I'm in the final countdown to the Boston Marathon. I have put in the mileage. Balancing hills, interval runs, long mileage days, and rest days. My body has been physically exhausted, but I am in the best shape of my life. For the first time, about a month ago, I admitted that I have a chance at a career PR at Boston-which is a very challenging course. I was excited. Things have changed since then. It may no longer be about a PR but about simply finishing. Sometimes that's all you can do. But I know that my God heals, and so I hold on to hope.
I made a large error. I know better. I have been running in a pair of shoes since October (average 50-60 miles per week, you do the math). Too many miles on a pair of shoes. The Asics Gel Nimbus received the abuse. It's a heavier shoe, but boy is it comfortable. I finally decided to migrate to a lighter shoe (only about an ounce difference), thinking I might feel faster ;). I went to Run n Fun, and they suggested the Asics Gel Cumulus. It is basically the same shoe, with a little less cush. I ran one run in them, and decided I didn't like them as much as my other pair. Rather than going back to Run n Fun and getting a new pair of the Gel Nimbus, I decided to go back to running in my old pair of Gel Nimbus. For a short run, I may have gotten away with it, but not for a 22 miler. I have been struggling with pain in my shin for about two weeks now.
I have been doing everything I know to do for what I thought was shin splints (with the exception of not running) which will happen after the marathon. I have been icing, compressing, elevating, foam rolling, using The Stick, and using a golf ball for more direct self-myofascial release. Nothing was working. I have been numbing the pain with ibuprofen to get through runs. I took Saturday and Sunday off completely to run. I did my last long run (16 miles) on Monday morning. Everything felt difficult. My stride felt off (from over compensating), my breathing felt heavy (the mechanics of my running were off, thus tiring other muscles that aren't used to working as hard), and my calves started tightening up. Physically, my body felt beat up after the run. Mentally, I felt defeated and disappointed after all the work I've put in.
I got up and went to Lifetime to run today. I ended up simply showering and getting ready for work--completely skipping the workout. Yep, that much pain. When you go to the gym, simply to shower and get ready, you know you've reached the end of your rope. Today I finally went in to the chiropractor to see if their was anything that could be done. Whether chiropractic care or progressive rehab massage. After assessing the situation, he said he doesn't think it's actually shin splints as much as it is calf strain, wrapping around to the front. I think that's good news, as that can heal faster than shin splints. He adjusted my ankle, did some excruciatingly painful myofascial release with a fancy doctor tool, and taped my calf with hot pink ROCK tape (http://rocktape.com/). For any nerdy readers of mine that care to know what it does, it lifts and supports the muscle, and encourages increased blood flow to the injured area. I go in for another appointment on Friday. I was excited because today was the first day I was able to walk around and not feel the pain while walking!!!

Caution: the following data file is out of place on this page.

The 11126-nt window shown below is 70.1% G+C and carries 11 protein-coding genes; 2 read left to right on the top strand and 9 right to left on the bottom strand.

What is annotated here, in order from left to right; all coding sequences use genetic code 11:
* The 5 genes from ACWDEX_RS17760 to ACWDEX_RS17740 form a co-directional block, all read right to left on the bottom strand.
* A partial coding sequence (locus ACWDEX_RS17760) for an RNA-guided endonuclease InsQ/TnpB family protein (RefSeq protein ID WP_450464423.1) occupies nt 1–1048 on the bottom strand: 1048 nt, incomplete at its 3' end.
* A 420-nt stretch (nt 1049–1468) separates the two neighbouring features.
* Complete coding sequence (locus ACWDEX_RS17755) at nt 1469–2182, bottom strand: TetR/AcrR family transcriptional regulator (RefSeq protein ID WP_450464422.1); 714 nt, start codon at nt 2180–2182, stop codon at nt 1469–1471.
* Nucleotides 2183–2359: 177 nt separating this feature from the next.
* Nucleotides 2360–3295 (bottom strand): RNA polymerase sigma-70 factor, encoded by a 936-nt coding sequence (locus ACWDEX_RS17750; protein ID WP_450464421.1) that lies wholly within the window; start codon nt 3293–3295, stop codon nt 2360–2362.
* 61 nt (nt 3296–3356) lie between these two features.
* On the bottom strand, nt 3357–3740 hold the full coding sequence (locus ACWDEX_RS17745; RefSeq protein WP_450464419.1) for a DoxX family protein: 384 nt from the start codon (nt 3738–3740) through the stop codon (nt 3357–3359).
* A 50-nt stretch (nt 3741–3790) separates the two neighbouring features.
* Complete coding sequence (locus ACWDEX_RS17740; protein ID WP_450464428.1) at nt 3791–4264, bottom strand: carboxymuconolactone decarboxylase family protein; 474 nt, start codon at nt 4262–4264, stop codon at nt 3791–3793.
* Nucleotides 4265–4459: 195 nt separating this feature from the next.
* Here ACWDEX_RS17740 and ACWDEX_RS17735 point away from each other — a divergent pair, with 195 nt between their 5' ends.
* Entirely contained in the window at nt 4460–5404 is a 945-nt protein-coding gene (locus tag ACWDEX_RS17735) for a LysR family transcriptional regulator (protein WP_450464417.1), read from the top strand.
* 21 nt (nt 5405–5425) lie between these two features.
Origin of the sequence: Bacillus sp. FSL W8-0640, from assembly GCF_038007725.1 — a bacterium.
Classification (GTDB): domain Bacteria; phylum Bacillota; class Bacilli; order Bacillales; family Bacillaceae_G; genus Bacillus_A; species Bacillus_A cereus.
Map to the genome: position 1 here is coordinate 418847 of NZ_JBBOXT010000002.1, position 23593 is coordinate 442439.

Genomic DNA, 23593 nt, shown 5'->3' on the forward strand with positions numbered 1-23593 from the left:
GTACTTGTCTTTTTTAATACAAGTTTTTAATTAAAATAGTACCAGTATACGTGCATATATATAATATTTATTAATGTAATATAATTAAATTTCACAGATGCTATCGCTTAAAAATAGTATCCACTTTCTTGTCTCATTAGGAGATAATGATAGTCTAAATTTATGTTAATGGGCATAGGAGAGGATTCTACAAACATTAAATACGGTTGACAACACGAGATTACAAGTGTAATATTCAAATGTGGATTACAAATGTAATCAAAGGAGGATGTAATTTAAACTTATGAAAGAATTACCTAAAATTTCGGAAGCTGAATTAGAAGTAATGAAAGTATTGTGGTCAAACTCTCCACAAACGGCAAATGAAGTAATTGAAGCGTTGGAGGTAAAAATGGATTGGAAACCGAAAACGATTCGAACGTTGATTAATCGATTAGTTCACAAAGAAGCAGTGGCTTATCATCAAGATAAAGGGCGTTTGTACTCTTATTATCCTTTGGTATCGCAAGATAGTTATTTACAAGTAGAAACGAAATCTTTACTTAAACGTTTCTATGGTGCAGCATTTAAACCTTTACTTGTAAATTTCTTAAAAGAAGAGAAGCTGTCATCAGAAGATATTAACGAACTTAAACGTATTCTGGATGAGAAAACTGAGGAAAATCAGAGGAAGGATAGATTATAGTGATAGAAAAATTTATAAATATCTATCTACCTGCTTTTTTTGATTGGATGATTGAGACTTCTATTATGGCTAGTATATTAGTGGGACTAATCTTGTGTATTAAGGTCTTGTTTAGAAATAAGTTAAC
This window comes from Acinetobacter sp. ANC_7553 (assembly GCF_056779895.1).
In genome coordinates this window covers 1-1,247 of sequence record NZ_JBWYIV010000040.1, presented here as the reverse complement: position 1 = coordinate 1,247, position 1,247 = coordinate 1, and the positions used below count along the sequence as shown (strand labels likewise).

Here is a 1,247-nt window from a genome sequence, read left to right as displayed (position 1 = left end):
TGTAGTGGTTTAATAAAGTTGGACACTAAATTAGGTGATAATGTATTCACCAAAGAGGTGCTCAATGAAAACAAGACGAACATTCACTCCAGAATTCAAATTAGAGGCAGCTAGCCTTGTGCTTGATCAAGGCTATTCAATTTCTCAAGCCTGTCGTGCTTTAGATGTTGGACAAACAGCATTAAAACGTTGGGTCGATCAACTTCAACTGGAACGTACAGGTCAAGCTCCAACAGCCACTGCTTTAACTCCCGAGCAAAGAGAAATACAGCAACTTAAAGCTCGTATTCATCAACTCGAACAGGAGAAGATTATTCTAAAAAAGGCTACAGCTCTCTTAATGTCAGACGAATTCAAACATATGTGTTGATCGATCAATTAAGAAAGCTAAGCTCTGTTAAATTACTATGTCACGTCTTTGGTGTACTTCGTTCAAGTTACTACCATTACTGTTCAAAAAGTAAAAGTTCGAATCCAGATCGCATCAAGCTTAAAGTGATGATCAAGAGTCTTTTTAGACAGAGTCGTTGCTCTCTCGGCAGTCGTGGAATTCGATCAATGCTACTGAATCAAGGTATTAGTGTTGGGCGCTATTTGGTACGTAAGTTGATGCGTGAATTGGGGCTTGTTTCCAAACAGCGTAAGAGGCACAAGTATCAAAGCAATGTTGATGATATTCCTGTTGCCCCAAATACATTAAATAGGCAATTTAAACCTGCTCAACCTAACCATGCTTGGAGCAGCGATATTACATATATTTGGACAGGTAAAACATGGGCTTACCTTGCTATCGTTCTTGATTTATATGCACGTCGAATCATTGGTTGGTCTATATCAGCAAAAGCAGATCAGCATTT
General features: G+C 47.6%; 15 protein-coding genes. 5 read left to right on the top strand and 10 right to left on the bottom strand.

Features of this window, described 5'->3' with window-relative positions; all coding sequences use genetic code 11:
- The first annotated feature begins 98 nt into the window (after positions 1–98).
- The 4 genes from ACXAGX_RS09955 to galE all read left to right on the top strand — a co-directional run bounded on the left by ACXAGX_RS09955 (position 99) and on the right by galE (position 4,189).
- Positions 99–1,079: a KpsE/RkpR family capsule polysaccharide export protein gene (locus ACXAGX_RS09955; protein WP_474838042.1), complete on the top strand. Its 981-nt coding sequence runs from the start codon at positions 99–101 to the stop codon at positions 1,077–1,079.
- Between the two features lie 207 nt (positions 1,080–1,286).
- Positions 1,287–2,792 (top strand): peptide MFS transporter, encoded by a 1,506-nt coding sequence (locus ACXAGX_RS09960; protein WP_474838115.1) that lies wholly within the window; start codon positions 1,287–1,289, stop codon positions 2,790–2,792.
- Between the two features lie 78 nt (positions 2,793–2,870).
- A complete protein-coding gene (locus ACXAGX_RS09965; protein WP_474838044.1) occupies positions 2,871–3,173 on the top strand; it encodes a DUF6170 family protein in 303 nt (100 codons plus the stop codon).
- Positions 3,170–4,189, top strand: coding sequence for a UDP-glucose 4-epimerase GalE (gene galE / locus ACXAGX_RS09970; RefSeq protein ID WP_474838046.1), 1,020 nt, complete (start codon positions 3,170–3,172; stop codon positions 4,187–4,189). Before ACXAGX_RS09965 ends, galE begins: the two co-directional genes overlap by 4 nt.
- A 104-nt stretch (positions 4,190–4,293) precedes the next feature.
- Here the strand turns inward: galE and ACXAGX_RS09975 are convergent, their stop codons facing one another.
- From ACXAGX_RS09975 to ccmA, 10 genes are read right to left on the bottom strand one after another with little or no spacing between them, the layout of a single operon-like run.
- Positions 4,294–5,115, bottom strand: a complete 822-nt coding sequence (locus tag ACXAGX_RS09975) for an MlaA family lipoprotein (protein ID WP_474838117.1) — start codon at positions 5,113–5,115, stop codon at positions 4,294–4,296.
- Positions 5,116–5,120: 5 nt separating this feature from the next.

Here's a picture of the tape job. The Rock website actually has instruction on how to properly tape, based on injury.
Tomorrow is a new day. Tomorrow I will take courage, face the option of failure, and try again. But I have hope.
"All our troubles and all our tears God our hope has overcome. All our failure and all our fear, God has overcome. All our heartache and all our pain. God our healer, He has overcome.
So take heart, let His love lead us through the night. Hold onto hope, and take courage again."